I was first asked this question many years ago. I’ve revisited it Monday and Tuesday in a post for Biologos.org. The question gets at the basic nature of human identity and personality. As people we perceive ourselves as more than our bodies and brains; what we think and believe extends beyond our neurons and synapses. Such an understanding of human identity and personality (sentience, soul or mind or the variety of other words we use to describe this understanding) famously originates with Descartes (“I think therefore I am”) but surely finds earlier origins in places like the Biblical narrative where God cautions Adam and Eve against eating of the tree of knowledge under penalty of death. Since they eat and don’t die physically, right there in the beginning we have a bifurcation of definition (physical and spiritual/relational) if not existence itself.
At the same time, we don’t expect Genesis to be making a scientific comments on neurology. The fact is, personality can be altered by changing brain structure. Personalities change due to drugs, trauma or disease. While we might want to recognize the person suffering these changes as the same person, the person him or herself sees themselves as who they are in any moment. The tie between personality (soul), self-awareness and brain is inextricably tight. Whatever we mean by “soul” depends on brain function.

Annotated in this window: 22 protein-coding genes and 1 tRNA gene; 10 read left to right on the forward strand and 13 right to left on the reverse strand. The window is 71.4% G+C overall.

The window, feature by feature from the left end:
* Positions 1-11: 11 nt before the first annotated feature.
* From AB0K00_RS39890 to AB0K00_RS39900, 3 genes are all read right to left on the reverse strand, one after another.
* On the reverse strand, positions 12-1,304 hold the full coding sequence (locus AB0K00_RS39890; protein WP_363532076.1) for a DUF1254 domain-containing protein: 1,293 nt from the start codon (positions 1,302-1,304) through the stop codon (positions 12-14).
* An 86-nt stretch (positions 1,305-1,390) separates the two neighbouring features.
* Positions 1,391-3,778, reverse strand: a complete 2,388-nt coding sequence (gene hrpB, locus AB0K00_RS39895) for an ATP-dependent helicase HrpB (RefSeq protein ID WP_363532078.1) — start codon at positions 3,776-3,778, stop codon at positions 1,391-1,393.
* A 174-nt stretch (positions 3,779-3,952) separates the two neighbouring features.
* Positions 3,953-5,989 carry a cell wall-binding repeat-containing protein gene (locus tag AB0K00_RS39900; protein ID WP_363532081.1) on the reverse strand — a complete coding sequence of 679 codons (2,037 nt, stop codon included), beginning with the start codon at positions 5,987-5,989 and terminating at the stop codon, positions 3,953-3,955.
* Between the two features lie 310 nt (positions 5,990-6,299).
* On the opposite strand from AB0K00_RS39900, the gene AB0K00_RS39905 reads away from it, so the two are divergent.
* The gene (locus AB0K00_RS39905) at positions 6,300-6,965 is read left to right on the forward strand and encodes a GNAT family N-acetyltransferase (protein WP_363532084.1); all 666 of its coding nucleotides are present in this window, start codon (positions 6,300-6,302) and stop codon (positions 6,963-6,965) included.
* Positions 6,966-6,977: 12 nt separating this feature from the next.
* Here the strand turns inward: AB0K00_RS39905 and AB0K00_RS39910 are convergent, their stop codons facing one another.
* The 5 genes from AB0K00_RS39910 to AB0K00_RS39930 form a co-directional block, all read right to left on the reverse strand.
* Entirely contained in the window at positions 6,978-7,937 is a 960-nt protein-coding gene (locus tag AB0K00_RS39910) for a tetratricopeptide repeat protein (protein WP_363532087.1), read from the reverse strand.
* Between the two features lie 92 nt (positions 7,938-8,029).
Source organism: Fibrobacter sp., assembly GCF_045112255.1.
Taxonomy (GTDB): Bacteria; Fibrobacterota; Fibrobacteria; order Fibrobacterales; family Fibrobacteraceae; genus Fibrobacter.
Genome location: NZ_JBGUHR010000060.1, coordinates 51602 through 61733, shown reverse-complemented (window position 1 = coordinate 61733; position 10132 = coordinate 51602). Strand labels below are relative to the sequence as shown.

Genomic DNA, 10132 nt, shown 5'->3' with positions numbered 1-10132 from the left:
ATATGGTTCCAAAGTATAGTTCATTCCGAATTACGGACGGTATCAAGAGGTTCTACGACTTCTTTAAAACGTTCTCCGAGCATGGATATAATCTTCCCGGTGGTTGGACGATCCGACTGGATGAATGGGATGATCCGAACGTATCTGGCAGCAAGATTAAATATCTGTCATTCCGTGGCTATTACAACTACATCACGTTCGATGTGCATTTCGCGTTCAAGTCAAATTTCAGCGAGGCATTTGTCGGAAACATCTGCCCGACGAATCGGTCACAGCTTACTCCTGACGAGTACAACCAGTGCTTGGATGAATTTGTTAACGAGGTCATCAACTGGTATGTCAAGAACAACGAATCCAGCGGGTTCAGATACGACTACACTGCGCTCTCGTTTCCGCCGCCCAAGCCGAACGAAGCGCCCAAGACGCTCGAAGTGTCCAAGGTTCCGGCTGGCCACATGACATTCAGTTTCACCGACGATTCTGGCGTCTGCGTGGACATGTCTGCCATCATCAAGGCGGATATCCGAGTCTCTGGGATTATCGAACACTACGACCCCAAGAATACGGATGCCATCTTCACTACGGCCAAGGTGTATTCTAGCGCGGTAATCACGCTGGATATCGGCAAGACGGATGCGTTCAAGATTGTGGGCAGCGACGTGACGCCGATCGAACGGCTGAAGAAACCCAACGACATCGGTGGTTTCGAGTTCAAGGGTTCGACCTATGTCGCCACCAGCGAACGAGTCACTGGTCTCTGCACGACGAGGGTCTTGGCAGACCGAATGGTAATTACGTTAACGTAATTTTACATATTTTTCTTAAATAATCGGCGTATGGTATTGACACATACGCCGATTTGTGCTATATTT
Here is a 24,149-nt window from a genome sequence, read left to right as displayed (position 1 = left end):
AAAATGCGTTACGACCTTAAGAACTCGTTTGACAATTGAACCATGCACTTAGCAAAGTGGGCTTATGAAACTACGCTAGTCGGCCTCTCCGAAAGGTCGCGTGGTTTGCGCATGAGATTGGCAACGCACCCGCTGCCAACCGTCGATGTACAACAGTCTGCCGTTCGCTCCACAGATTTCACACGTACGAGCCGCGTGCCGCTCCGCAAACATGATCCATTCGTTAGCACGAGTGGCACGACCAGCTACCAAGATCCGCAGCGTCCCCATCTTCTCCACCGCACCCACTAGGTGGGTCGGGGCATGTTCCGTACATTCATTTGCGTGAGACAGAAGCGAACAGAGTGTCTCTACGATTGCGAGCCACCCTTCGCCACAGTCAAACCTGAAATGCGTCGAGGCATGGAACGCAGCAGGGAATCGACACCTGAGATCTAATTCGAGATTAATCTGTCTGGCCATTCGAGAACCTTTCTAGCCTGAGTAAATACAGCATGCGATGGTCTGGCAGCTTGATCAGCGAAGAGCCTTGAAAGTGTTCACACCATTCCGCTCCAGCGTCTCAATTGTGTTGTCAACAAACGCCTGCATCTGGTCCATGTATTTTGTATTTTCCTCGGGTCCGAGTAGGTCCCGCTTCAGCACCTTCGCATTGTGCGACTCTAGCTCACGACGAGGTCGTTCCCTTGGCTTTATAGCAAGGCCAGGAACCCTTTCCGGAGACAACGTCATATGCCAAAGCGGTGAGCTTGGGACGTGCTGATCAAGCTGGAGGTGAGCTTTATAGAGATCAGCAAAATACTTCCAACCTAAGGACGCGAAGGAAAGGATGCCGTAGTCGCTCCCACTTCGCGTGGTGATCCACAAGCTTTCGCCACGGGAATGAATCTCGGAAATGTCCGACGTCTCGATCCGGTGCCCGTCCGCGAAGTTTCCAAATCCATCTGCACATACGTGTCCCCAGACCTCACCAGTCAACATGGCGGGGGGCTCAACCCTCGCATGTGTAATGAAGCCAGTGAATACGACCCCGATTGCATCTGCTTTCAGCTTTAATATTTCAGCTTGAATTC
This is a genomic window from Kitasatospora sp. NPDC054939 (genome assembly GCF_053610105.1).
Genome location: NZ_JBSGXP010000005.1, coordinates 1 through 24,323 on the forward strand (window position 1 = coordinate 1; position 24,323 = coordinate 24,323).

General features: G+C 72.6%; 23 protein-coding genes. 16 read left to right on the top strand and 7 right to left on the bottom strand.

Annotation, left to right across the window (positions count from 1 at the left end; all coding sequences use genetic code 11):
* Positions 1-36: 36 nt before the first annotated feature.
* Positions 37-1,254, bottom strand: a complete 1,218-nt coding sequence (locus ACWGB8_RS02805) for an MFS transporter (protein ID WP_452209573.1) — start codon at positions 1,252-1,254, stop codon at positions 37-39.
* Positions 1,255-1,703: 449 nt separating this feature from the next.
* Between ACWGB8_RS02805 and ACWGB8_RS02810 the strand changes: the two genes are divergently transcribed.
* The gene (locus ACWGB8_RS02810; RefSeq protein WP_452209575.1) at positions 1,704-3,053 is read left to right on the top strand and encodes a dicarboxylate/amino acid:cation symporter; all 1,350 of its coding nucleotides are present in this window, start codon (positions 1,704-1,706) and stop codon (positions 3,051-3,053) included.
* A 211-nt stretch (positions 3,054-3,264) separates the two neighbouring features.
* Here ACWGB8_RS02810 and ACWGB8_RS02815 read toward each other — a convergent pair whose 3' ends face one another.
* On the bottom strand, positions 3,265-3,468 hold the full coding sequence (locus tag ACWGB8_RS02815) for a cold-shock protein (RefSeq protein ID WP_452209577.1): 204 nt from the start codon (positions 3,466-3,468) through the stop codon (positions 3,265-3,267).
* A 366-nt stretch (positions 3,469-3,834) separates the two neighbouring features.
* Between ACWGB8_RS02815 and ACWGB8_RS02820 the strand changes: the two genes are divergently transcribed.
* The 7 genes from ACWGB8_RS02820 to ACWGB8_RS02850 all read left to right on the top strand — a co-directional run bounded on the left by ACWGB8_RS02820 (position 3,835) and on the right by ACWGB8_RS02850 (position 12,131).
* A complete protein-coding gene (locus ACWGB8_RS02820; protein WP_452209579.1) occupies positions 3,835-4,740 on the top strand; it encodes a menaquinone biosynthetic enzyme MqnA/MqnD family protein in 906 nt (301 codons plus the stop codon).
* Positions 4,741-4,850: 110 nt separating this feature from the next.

The good news is that as Christians who believe in the resurrection of the body (coming off Easter), we hold out somehow to an embodied soul even after we die and rot or burn (depending on your choice of burial or cremation). How this plays out physically is only speculation. We will have whatever Paul meant by a “spiritual body” (1 Cor 15) since it will be a body no longer subject to the laws of biology and physics (which will have to have been rewritten).
For now? Yes, a clone would have a soul. But here’s praying we never get to human clones. I think they could end up as tortured souls.